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No. 401 Squadron


Nickname: Ram
Motto: MORS CELERRIMA HOSTIBUS "Very swift death for the enemy."
Adoption: No. 2 Service Flying Training School (SFTS) Uplands, Ontario
Ancestry: No. 1 Squadron and No. 115 (Fighter) Squadron (Auxiliary)

Battle Honours
Battle of Britain 1940, Defence of Britain 1940-41, English Channel and North Sea 1942, Dieppe Arnheim Fortress Europe 1941-44, France and Germany 1944-45, Normandy 1944 Arnheim, Rhine.

Its Badge, a rocky mountain sheep's head. The mountain sheep is known for its great stamina and fighting power and is indigenous to the Rocky Mountain region of Canada

The War Years

The history of 401 is one of many "firsts", it originated as a fighter flight at Camp Borden, equipped with Siskins. Moving to Trenton in September, 1931, the flight became No. 1 (F) Squadron in March 1933. In August 1938 the squadron moved to Calgary and early in 1939 exchanged its long-obsolete Siskins for new Hurricanes. At the outbreak of the war it was mobilized at St. Hubert and subsequently amalgamated with No. 115 (Auxiliary) Squadron of Montreal before going overseas in June, 1940.

No. 1 Squadron, RCAF arrived in England in June 1940, going to Middle Wallop were it was equipped with the Hawker Hurricane Mk I. In July the Squadron moved to Croydon and in August the Squadron moved to Northolt, seeing action during the Battle of Britain until October, when it withdrew to Scotland to rest. It returned to Digby in March 1941, where it was renumbered No. 401 Squadron to avoid confusion with No. 1 Squadron, RAF. In May it was re-equipped with the Hawker Hurricane Mk II. In September these were replaced with Supermarine Spitfire Mk IIs, and later in October of the same year by Supermarine Spitfire Mk Vb's when the unit moved to Biggin Hill. During early 1942 the Squadron flew from Gravesend and Eastchurch, where in July some of the first Spitfire Mk IX were received. Operations with these aircraft continued from Martlesham Heath, Biggin Hill, Lympne and Kenley. The squadron took part in operations over Dieppe on August 19. In January 1943 the squadron the withdrew to Catterick to rest and was equipped again with the Spitfire Mk Vb, which were retained when the unit resumed operational flying from Redhill in July, and Staplehurst in August. Upon returning to Biggin Hill the Squadron gave up its Mk Vb's in exchange for Spitfire Mk IX's as the Squadron became part of No. 127 Wing and the 2nd TAF (Tactical Air Force). Operations prior to D-Day were flown from Tangmere, and on June 18 the Squadron moved to French soil, one of the first squadrons to due so. As part of No. 83 Group the Squadron saw much air superiority work above the beachhead throughout the summer and then over Nijmegen in September. Although carrying bombs in the tactical fighter role, the Squadron regularly encountered the Luftwaffe and regularly added to it score. On 5 October five of the Squadrons pilots claimed the first Me 262 jet shot down for the Commonwealth Air Forces, while during New Years Day attack of January 1945 by the Luftwaffe, the unit was able to claim nine of the attackers shot down. Just as the war was about to end, the Squadron received some Spitfire Mk XIV's, but the hostilities ceased before they could be employed. Despite this, the Squadron ended the war as the 2nd TAF's top scorer, having claimed 112 aerial victories between 6 June 1944 and 5 May 1945; this raised the total for the ware to 186 1/2, 29 of which had been claimed during 1940 when the unit was operating as No. 1 RCAF Squadron. The code letters carried by the Squadron during this period were YO.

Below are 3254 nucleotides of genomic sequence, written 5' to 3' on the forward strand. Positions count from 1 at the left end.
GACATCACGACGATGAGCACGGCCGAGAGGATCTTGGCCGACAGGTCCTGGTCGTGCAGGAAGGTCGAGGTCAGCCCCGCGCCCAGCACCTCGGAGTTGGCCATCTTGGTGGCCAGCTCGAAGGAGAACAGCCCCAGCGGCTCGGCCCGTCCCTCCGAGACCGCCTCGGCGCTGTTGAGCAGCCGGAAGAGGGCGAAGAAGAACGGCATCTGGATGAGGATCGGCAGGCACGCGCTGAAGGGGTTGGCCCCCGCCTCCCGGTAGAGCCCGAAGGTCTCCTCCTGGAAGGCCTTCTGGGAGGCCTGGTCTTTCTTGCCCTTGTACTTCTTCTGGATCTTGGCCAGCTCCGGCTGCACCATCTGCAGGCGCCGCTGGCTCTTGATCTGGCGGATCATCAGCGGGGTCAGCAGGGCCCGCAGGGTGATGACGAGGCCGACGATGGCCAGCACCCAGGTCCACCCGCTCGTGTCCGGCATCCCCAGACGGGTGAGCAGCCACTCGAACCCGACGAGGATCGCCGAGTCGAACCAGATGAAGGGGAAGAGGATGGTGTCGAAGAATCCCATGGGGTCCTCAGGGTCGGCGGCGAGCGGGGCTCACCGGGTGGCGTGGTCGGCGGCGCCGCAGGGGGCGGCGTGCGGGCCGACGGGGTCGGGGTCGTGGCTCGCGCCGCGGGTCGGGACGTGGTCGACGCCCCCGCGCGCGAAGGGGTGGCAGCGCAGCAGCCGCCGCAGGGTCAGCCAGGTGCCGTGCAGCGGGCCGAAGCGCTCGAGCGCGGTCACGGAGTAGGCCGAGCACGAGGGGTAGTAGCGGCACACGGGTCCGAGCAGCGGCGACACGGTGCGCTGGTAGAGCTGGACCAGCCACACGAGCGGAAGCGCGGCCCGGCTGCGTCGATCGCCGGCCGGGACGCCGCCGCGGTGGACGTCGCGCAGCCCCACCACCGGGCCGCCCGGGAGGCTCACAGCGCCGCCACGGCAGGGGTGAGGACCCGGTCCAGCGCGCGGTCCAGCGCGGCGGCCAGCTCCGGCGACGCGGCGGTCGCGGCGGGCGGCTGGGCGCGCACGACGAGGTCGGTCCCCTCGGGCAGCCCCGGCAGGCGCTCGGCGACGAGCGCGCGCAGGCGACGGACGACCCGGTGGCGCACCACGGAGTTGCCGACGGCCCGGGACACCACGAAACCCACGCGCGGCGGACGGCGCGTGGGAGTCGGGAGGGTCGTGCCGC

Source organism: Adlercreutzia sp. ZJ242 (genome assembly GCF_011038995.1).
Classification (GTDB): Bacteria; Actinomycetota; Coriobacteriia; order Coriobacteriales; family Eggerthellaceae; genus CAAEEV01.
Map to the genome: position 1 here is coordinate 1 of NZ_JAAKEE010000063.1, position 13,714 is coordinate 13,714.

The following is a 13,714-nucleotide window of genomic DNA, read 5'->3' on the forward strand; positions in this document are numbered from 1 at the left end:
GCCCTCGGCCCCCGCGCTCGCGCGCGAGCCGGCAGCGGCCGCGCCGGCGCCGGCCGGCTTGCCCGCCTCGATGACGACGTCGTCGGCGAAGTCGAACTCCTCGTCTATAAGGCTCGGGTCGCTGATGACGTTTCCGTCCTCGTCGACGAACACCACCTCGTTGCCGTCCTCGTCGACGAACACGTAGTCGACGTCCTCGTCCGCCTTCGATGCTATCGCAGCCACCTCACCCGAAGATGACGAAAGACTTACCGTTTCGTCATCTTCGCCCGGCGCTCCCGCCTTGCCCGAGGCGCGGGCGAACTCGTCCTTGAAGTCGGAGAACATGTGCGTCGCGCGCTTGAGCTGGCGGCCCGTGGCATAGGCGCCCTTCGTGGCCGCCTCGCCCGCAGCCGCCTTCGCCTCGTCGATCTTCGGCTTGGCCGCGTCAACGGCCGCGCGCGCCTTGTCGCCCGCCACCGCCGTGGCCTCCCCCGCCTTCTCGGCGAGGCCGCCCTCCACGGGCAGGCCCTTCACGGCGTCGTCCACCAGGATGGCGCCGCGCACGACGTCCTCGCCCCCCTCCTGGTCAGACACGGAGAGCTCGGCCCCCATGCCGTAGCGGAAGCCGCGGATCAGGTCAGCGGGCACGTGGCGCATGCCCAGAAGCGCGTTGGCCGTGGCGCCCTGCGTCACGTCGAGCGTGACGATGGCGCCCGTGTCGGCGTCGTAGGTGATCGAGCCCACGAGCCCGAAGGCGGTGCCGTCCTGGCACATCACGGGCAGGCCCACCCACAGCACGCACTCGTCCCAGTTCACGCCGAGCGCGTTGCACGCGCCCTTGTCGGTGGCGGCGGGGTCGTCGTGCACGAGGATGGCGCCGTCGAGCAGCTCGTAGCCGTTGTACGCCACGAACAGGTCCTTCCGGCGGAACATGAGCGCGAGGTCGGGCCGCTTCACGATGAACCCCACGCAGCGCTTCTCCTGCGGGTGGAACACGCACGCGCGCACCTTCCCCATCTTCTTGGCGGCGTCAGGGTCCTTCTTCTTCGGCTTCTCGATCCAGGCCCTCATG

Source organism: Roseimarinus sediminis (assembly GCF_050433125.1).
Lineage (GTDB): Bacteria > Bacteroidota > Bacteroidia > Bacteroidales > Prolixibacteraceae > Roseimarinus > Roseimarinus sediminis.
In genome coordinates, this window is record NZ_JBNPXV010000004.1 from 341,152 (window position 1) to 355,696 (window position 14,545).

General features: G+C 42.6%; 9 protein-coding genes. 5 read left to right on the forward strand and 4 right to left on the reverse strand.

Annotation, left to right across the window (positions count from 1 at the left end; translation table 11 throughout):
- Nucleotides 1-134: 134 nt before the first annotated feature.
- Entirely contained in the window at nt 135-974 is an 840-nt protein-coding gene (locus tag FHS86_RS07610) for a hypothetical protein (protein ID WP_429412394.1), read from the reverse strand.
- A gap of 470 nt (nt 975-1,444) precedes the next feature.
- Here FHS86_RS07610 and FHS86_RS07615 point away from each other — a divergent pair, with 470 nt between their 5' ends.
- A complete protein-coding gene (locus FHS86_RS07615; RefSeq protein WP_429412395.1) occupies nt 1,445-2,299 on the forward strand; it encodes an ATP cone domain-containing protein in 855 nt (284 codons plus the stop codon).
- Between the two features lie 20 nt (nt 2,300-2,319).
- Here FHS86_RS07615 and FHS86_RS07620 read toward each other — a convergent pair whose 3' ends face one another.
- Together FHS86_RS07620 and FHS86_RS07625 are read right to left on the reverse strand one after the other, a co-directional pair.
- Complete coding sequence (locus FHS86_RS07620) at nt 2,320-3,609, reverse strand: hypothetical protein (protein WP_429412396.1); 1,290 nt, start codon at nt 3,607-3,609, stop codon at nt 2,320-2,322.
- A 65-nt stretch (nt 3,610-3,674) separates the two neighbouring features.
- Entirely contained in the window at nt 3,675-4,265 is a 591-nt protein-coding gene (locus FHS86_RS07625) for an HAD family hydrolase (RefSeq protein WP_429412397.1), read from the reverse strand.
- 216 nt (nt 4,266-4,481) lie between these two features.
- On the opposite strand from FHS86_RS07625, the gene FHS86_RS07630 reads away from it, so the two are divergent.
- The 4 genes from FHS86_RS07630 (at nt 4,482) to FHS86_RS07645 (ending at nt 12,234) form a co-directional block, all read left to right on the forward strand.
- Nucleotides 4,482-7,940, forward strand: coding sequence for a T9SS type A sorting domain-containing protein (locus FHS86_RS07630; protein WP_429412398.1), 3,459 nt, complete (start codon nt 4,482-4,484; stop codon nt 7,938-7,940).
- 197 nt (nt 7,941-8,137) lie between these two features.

• Hurricane I (April 1941 - May 1941)
  • Hurricane IIB (May 1941 - September 1941)
  • Spitfire IIA (September 1941 - October 1941)
  • Spitfire Vb (October 1941 - August 1942)
  • Spitfire IXC (July 1942 - December 1942)
  • Spitfire VC (December 1942 - October 1943)
  • Spitfire IXC (October 1943 - April 1945)
  • Spitfire XIVE (May 1945 - June 1945)
  • Spitfire XIVE (June 1945 - July 1945)

Operational History

  • Sorties: 12,087
  • Operational / Non-operations flying hours: 17,211 / 13,747
  • Victories: Aircraft:
    • 195 destroyed, 35 probables, 106 damaged
  • Victories: Ground:
    • dropped 278 tons of bombs
  • Casualties: Operational:
    • 61 pilots of whom 6 were killed, 28 presumed dead, 18 PoW, 9 evaded capture
  • Casualties: Non-Operational:
    • 10 killed

The Cold War

Disbanded overseas in July 1945, the squadron was reactivated as an Auxiliary fighter unit - No. 401 (City of Westmount) Squadron.


No. 401 squadron was an air reserve squadron based at CFB Montreal and flew the CC-123 Otter and CH-136 Kiowa aircraft.

The Present

No. 401 Squadron is currently an inactive squadron.


The material above is mirrored from RCAF.com with the permission of Bob Hurst - who retains copyright to the material listed.